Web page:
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Louder Than Hell: The Definitive Oral History of Metal Paperback – April 29, 2014
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“Whether you’re the sort of man who knows everything from who first threw the Devil Horns to the correct pronunciation of Yngwie Malmsteen, there is something fascinating to learn from Louder Than Hell . . . Shed[s] new light on the making of Satan’s Music.” (Esquire)
“Presents the collective memory of heavy metal through the ages and eras in the voices of the men who lived it . . . It’s an aficionado’s delight.” (New York Daily News)
“Louder than Hell is a love letter to the misunderstood genre of heavy metal music, written by trusted companions who had a front row seat on the devil’s rollercoaster. The definitive chronological testimony by the people who were there, including some who are no longer with us.” (Mark McGrath, Sugar Ray and co-host Extra)
“A great read and an instant classic.” (The Onion's A.V. Club)
“This is the best oral history I’ve read since Please Kill Me. Louder than Hell is the first book that really delivers the brutal truth from the mouths of the artists and key players themselves! I couldn’t put it down.” (Matt Pinfield)
“Two devil horns up!” (USA Today)
A compelling, first-person account of a seemingly unstoppable force . . .the book reads like an extended, uncensored, shockingly satisfying episode of VH1’s Behind the Music. (Washington Post)
“An amazingly comprehensive book on all eras and genres of hard rock and heavy metal. The stories and attention to detail make it an instant must for anyone who ever was or is a fan.” (Eddie Trunk, DJ and host of That Metal Show on VH1 Classic)
Often hilarious, occasionally, ‘God, I wish I hadn’t read that!’, sometimes profound, sometimes heartbreaking, sometimes infuriating . . . no one holds back on any subject. . . you come away from this book with a crystal-clear vision of this world (The Huffington Post)
“The authors inclusiveness give this examination a weight that is just as heavy as the music.” (Publishers Weekly)
From the Back Cover
Louder Than Hell is the definitive oral history of heavy metal, crafted from more than four hundred interviews with icons of the genre from its inception to today, including Ozzy Osbourne, Eddie Van Halen, Tommy Lee, Lars Ulrich, Vince Neil, Axl Rose, Corey Taylor, Dave Grohl, Trent Reznor, Marilyn Manson, Rob Zombie, and Dimebag Darrell. From groundbreaking innovations such as the dawn of distortion and the birth of cookie monster vocals to amazing tales of destruction and wild sexcapades, Louder Than Hell is packed with raw, unflinching stories, eye-opening admissions, and the truth behind some of metal's wildest moments.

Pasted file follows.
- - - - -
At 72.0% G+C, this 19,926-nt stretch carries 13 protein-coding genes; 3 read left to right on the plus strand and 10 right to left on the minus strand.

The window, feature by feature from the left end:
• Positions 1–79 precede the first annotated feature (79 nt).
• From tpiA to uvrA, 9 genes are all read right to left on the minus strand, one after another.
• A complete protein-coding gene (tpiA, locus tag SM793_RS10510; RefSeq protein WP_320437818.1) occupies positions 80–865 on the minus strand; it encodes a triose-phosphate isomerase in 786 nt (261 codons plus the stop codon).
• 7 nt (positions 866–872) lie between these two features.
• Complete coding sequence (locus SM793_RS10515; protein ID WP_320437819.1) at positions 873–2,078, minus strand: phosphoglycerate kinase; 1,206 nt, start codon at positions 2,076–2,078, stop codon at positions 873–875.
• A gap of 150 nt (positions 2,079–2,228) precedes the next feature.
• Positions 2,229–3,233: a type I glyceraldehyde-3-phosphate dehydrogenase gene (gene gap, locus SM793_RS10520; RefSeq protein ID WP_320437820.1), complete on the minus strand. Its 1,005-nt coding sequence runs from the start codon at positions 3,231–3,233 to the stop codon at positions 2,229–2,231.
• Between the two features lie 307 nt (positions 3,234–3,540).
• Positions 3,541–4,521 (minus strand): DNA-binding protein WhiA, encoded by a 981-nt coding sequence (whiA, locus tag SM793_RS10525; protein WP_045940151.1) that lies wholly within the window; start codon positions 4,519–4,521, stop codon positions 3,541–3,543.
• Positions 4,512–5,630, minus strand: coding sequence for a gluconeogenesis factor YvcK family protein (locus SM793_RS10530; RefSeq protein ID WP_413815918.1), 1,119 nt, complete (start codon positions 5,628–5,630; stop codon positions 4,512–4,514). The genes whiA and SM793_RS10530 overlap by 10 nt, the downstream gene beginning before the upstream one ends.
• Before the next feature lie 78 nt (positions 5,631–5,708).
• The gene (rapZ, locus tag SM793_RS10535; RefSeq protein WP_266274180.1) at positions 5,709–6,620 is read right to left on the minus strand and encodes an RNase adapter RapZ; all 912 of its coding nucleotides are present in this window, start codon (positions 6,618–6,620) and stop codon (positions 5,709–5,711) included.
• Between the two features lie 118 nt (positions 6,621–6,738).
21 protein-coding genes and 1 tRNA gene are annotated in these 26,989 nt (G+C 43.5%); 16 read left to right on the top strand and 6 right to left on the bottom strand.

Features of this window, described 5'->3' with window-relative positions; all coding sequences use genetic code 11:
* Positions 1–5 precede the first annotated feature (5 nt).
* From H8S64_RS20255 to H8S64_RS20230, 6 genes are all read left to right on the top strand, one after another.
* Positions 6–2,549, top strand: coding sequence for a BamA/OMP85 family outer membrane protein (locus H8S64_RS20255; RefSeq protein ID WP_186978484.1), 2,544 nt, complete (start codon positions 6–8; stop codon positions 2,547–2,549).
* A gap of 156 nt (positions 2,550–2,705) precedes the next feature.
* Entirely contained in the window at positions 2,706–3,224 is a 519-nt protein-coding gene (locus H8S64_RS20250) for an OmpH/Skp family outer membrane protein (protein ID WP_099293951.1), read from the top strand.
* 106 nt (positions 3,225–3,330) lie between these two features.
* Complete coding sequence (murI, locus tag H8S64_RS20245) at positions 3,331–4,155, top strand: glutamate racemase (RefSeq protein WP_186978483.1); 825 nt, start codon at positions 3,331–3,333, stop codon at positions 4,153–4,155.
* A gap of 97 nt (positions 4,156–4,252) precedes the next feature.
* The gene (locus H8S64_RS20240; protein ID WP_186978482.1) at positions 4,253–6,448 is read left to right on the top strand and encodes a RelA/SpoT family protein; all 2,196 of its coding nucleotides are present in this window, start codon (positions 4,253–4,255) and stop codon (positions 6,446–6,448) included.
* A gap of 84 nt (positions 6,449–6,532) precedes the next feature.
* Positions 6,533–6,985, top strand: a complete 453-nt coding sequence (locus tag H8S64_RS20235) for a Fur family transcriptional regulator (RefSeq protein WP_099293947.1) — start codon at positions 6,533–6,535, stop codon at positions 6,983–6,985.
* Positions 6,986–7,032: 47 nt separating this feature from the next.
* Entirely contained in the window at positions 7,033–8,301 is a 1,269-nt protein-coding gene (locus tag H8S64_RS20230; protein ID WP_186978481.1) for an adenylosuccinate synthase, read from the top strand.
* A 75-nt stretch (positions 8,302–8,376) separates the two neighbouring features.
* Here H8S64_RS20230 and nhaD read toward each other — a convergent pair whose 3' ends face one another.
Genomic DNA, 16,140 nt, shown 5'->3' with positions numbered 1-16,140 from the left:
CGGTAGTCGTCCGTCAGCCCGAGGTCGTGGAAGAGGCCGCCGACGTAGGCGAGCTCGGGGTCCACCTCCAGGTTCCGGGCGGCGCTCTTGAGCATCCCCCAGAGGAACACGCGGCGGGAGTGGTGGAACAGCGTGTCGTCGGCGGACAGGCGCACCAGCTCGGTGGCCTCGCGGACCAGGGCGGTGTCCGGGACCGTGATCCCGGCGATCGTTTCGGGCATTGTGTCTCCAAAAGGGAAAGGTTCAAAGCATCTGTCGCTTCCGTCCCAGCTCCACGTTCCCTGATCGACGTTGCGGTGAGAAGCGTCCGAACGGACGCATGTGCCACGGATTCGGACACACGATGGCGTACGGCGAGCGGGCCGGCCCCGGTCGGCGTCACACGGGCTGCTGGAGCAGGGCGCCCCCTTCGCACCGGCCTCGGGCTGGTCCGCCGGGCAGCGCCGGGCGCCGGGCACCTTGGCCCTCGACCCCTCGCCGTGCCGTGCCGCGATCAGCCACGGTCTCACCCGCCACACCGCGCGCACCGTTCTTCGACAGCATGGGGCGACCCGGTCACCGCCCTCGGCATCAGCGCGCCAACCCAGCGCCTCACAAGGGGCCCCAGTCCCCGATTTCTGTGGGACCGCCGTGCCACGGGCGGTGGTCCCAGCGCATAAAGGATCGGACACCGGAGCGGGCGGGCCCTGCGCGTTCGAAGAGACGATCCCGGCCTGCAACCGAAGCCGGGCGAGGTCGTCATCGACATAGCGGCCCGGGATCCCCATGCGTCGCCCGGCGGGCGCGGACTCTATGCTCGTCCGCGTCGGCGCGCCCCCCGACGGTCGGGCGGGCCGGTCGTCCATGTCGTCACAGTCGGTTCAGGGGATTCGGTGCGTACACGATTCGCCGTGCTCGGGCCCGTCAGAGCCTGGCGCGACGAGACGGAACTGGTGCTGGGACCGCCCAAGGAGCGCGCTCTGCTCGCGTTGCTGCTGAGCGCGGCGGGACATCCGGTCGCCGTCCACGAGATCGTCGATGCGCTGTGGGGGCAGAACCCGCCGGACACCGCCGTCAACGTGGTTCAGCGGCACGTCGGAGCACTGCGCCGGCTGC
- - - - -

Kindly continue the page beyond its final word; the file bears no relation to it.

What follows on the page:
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This book is 685 pages, and something that is quickly apparent is that is not nearly enough.
I'll start with the bright spots.
Lemmy Kilmister (Motorhead lead singer/bassist) doesn't have a bad quote in the book. I think I laughed out loud at everything that was attributed to him. Unfortunately he is pretty much in and out within the first 100 pages, and a lot of his quotes are familiar. I'm not quite sure if he just kind of ran through his gamut of great lines with the authors, or some of his stuff was pulled from previous interviews.
The section dealing with the Florida death metal scene of the late-80's and early-90's was something that I had not read very much about despite an interest in bands like Death, and the scene associated with the "Morrisound". The book does a pretty good job delving into the depth surrounding the bands and the scene. Members of Morbid Angel, Deicide, Hate Eternal, etc...provide an interesting look at how the bands are connected, the thrash roots, and a lot of the mindsets that drove the musicians to their extremes.
The black metal section had a little bit of value to it. Much of it was a very simple rehash of the book Lords of Chaos, but it did provide some more information from Varg Vikernes, on his murder of Euronymous. Whether he is entirely to be believed is another matter, but I really had not read his point of view before. There is a depth to how the whole issue is tackled from the view of other members of Mayhem, as well as others in the scene. The way it was covered could have benefited other sections dealing with issues like the deaths of both Cliff Burton (Metallica) and Dimebag Darrell (Pantera).